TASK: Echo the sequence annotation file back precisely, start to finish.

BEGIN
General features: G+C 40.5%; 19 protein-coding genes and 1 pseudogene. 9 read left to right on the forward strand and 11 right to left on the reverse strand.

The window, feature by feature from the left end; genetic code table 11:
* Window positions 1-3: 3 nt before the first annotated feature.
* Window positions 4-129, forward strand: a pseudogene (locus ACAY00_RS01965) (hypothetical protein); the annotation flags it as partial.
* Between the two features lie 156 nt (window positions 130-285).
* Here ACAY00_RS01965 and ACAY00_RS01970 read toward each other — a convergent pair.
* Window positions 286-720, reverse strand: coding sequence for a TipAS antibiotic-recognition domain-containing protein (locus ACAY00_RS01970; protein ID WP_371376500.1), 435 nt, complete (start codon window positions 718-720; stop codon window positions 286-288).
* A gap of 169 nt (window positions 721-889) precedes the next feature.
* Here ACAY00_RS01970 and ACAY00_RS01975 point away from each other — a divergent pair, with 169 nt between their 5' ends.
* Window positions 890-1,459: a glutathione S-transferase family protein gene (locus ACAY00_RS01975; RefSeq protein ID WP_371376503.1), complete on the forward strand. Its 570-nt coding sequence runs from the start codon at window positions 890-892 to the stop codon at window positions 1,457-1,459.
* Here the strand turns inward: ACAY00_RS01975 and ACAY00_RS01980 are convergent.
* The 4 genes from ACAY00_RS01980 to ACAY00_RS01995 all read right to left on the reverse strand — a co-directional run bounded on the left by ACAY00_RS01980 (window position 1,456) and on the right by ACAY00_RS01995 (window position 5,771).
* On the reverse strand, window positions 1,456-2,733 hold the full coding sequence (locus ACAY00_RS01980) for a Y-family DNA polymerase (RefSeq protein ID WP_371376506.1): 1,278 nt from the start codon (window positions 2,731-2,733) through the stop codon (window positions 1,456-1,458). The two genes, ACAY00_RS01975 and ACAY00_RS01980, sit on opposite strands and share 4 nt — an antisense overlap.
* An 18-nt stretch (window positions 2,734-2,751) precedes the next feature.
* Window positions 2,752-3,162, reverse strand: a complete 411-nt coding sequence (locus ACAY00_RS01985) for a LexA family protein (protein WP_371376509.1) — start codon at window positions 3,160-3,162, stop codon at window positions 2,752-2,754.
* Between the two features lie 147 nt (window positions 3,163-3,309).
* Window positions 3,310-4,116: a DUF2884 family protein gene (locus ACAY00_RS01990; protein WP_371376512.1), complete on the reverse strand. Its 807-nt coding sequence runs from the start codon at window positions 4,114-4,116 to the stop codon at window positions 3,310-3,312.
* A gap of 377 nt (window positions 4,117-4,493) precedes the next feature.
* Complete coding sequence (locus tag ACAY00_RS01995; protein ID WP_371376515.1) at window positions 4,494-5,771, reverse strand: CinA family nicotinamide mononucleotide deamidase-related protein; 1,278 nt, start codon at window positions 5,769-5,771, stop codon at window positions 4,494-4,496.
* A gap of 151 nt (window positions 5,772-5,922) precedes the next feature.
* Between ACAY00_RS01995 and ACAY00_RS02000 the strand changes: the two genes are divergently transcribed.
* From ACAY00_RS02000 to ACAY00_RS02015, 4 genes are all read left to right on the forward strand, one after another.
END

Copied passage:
General features: G+C 40.5%; 19 protein-coding genes and 1 pseudogene. 9 read left to right on the forward strand and 11 right to left on the reverse strand.

The window, feature by feature from the left end; genetic code table 11:
* Window positions 1-3: 3 nt before the first annotated feature.
* Window positions 4-129, forward strand: a pseudogene (locus ACAY00_RS01965) (hypothetical protein); the annotation flags it as partial.
* Between the two features lie 156 nt (window positions 130-285).
* Here ACAY00_RS01965 and ACAY00_RS01970 read toward each other — a convergent pair.
* Window positions 286-720, reverse strand: coding sequence for a TipAS antibiotic-recognition domain-containing protein (locus ACAY00_RS01970; protein ID WP_371376500.1), 435 nt, complete (start codon window positions 718-720; stop codon window positions 286-288).
* A gap of 169 nt (window positions 721-889) precedes the next feature.
* Here ACAY00_RS01970 and ACAY00_RS01975 point away from each other — a divergent pair, with 169 nt between their 5' ends.
* Window positions 890-1,459: a glutathione S-transferase family protein gene (locus ACAY00_RS01975; RefSeq protein ID WP_371376503.1), complete on the forward strand. Its 570-nt coding sequence runs from the start codon at window positions 890-892 to the stop codon at window positions 1,457-1,459.
* Here the strand turns inward: ACAY00_RS01975 and ACAY00_RS01980 are convergent.
* The 4 genes from ACAY00_RS01980 to ACAY00_RS01995 all read right to left on the reverse strand — a co-directional run bounded on the left by ACAY00_RS01980 (window position 1,456) and on the right by ACAY00_RS01995 (window position 5,771).
* On the reverse strand, window positions 1,456-2,733 hold the full coding sequence (locus ACAY00_RS01980) for a Y-family DNA polymerase (RefSeq protein ID WP_371376506.1): 1,278 nt from the start codon (window positions 2,731-2,733) through the stop codon (window positions 1,456-1,458). The two genes, ACAY00_RS01975 and ACAY00_RS01980, sit on opposite strands and share 4 nt — an antisense overlap.
* An 18-nt stretch (window positions 2,734-2,751) precedes the next feature.
* Window positions 2,752-3,162, reverse strand: a complete 411-nt coding sequence (locus ACAY00_RS01985) for a LexA family protein (protein WP_371376509.1) — start codon at window positions 3,160-3,162, stop codon at window positions 2,752-2,754.
* Between the two features lie 147 nt (window positions 3,163-3,309).
* Window positions 3,310-4,116: a DUF2884 family protein gene (locus ACAY00_RS01990; protein WP_371376512.1), complete on the reverse strand. Its 807-nt coding sequence runs from the start codon at window positions 4,114-4,116 to the stop codon at window positions 3,310-3,312.
* A gap of 377 nt (window positions 4,117-4,493) precedes the next feature.
* Complete coding sequence (locus tag ACAY00_RS01995; protein ID WP_371376515.1) at window positions 4,494-5,771, reverse strand: CinA family nicotinamide mononucleotide deamidase-related protein; 1,278 nt, start codon at window positions 5,769-5,771, stop codon at window positions 4,494-4,496.
* A gap of 151 nt (window positions 5,772-5,922) precedes the next feature.
* Between ACAY00_RS01995 and ACAY00_RS02000 the strand changes: the two genes are divergently transcribed.
* From ACAY00_RS02000 to ACAY00_RS02015, 4 genes are all read left to right on the forward strand, one after another.